Aircraft carriers and big-deck amphibious ships can help — as they have often done in humanitarian-relief efforts overseas.
The nation will soon need far more hospital beds and medical capacity than it has — just how much more depends on how well our collective social distancing efforts work. U.S. Navy officials announced last week that they will send two hospital ships to provide relief to U.S. medical facilities that will soon be overwhelmed by the COVID-19 pandemic. The USNS Comfort will assist New York City, while the USNS Mercy will head to Los Angeles. Each of these massive floating hospitals brings roughly 1,000 beds, 12 operating rooms, a pharmacy, and a sizable medical laboratory. They will not be used to treat coronavirus patients, but to provide other types of care in order to ease the rising burden on shoreside hospitals. Given the magnitude of the impending medical crisis and shortage of hospital beds, this response will barely make a dent – but every dent will save lives.
Yet the hospital ships are not the only way the Navy can, and should help. In addition to the hospital ships, leaders should consider putting aircraft carriers and other large amphibious vessels to this use.
Combining mobility, versatility, and capacity with a ready and capable workforce, these ships have historically proven invaluable during times of unexpected crisis and are well suited for rapid, flexible response. The question the acting Navy Secretary should be asking himself is not whether he should deploy more ships to provide relief to the medical community, but how many combat vessels he should apportion for this response and how many he should leave prepared for unexpected combat operations.
Throughout my 20-year naval career, I’ve witnessed the aircraft carrier quickly adapt to perform a variety of missions without notice or preparation. In response to the catastrophic earthquake and tsunami in the Indian Ocean in 2004, DoD established Joint Task Force 536 to coordinate assistance across services. The Navy provided 29 ships for 81 days. When Hurricane Katrina devastated New Orleans in 2005, the Navy responded with 34 vessels for 42 days. During Operation Tomodachi following the 2011 earthquake, tsunami, and subsequent nuclear crisis in Japan, the Navy provided 24 ships for 54 days. Each of these crises – and many others – required an adaptive and flexible response.
The Navy has called upon the brave men and women aboard aircraft carriers and other large vessels extensively to conduct unexpected humanitarian assistance and disaster relief, or HADR, around the globe. Often, crews conduct such missions alongside of – and in coordination with – hospital ships and other large vessels. They have risen to each challenge to provide critical assistance during dire times. They are prepared and able to answer that call today.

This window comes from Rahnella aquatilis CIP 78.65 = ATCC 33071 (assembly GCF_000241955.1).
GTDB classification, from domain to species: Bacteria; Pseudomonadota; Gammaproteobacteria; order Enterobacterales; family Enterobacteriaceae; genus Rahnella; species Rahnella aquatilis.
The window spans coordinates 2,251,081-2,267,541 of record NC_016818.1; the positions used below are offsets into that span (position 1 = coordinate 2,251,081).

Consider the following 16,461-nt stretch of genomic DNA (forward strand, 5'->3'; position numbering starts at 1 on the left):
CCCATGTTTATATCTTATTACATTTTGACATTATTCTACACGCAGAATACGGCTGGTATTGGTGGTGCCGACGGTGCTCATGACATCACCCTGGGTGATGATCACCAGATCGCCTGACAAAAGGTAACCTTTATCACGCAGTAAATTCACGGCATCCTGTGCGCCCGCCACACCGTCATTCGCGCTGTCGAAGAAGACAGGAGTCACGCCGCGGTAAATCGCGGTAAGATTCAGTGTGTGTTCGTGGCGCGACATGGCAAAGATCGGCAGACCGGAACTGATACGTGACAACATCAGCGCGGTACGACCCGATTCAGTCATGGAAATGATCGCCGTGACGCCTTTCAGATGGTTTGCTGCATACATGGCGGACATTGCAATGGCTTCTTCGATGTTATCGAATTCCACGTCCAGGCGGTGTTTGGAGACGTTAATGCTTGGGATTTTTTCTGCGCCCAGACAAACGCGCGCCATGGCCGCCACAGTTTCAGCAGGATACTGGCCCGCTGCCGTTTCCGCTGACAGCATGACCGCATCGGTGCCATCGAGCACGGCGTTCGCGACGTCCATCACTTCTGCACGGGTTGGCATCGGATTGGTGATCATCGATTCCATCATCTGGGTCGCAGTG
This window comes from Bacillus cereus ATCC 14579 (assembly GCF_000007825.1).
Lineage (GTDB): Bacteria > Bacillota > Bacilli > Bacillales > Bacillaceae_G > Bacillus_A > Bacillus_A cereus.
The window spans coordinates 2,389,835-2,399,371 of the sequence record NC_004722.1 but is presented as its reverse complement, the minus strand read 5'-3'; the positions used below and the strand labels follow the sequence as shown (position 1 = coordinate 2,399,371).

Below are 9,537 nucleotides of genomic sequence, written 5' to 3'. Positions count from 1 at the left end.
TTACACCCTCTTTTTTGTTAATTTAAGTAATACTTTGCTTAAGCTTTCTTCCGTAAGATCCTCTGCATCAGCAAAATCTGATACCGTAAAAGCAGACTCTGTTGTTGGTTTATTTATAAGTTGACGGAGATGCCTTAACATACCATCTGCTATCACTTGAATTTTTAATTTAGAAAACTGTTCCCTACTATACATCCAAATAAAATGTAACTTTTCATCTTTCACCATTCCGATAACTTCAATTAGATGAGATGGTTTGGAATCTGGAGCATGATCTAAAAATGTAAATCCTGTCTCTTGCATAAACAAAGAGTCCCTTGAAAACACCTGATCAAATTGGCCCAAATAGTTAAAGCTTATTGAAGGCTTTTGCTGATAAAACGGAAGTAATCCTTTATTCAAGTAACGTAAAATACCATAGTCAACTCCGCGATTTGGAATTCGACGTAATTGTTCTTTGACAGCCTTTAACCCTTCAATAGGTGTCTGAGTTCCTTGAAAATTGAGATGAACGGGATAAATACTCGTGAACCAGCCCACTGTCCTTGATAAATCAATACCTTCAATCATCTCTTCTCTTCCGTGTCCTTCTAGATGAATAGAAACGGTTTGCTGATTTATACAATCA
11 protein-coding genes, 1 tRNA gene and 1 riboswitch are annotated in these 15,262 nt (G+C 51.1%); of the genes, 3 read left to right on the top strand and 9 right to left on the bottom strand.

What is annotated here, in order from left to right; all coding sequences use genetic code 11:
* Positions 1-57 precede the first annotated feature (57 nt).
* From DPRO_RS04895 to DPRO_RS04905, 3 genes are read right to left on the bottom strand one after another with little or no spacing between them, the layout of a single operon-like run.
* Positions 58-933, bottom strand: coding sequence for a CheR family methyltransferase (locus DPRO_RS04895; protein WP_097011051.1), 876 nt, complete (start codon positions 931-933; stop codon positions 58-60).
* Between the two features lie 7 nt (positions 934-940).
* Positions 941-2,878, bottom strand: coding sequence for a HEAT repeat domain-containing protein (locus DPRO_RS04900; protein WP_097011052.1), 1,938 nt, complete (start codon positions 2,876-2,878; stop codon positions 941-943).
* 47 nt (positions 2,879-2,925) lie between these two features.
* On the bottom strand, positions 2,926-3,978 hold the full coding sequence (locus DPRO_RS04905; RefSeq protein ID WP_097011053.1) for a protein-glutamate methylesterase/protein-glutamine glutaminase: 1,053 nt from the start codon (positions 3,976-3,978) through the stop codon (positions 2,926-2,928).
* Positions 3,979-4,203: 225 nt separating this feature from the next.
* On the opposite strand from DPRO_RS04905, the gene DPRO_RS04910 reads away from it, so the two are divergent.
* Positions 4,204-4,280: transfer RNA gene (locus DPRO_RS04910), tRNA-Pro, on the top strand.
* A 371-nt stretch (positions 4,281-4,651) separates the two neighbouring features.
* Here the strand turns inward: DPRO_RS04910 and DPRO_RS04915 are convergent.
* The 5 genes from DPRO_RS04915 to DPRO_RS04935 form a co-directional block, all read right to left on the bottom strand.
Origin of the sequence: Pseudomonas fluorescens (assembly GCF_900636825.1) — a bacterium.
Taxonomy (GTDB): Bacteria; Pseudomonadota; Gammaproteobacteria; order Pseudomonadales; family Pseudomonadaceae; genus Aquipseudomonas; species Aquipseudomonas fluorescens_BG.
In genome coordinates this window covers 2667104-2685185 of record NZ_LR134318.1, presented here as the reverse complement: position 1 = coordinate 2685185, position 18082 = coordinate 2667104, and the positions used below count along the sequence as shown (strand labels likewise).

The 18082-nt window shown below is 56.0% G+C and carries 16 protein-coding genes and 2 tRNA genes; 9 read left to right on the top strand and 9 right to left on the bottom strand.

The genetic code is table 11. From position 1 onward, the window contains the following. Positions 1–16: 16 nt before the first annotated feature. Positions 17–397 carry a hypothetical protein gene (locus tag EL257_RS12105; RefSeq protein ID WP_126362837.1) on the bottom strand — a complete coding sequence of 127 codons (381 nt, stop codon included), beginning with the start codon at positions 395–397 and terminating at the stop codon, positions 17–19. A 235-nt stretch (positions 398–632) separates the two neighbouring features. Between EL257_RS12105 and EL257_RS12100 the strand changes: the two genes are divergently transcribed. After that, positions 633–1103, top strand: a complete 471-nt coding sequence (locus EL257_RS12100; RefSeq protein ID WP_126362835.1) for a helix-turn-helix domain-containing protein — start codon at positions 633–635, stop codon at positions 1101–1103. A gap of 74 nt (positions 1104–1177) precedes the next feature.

Rather than exposing the crews to the risk of infectious disease aboard a ship, the Navy currently plans to use the Comfort and Mercy for their trauma care capability and large capacity to ease the medical burden on hospitals treating COVID-19 patients. Aircraft carriers and large deck amphibious ships are well suited to do the same. With a crew of more than 6,000 sailors – including six medical officers, one operating room, three ICU beds, 52 ward beds, a medical laboratory, and a pharmacy – aircraft carriers are already configured to provide outstanding medical support for warfighting.
Fixed-wing aircraft and personnel assigned to the air wing – slightly under a third of the total manning on an aircraft carrier – would not be required to support this mission, so they could be left at home, freeing up berthing and space for medical personnel, equipment, and additional helicopters. The three large hangar bays could be divided and closed off to support hundreds of hospital beds. Large amphibious ships that are designed to move combat personnel and equipment – such as LHDs and LHAs along with the smaller LSDs and LPDs – have similar medical capabilities with less capacity than the aircraft carrier. All are good candidates for rapid and flexible response.
The time to ask whether or not the Navy is prepared for a war such as this is over. The time to adapt and respond is now. Leaders must learn from the unfolding crisis in Italy, understand the projections, and recognize the impending tidal wave of demand that our medical facilities will face in the coming weeks and months. While our nation’s medical staff, social workers, and first responders are on the front lines, the Navy needs to figure out how it can get in the fight. This global pandemic is unlike anything we have experienced in a generation. It will require a different response than ever before. I am confident that our sailors and Marines will answer the call — a call that their leaders should issue promptly.
The views expressed herein are those of the author and do not reflect the official policy or position of the U.S. Navy, U.S. Department of Defense, or the U.S. government.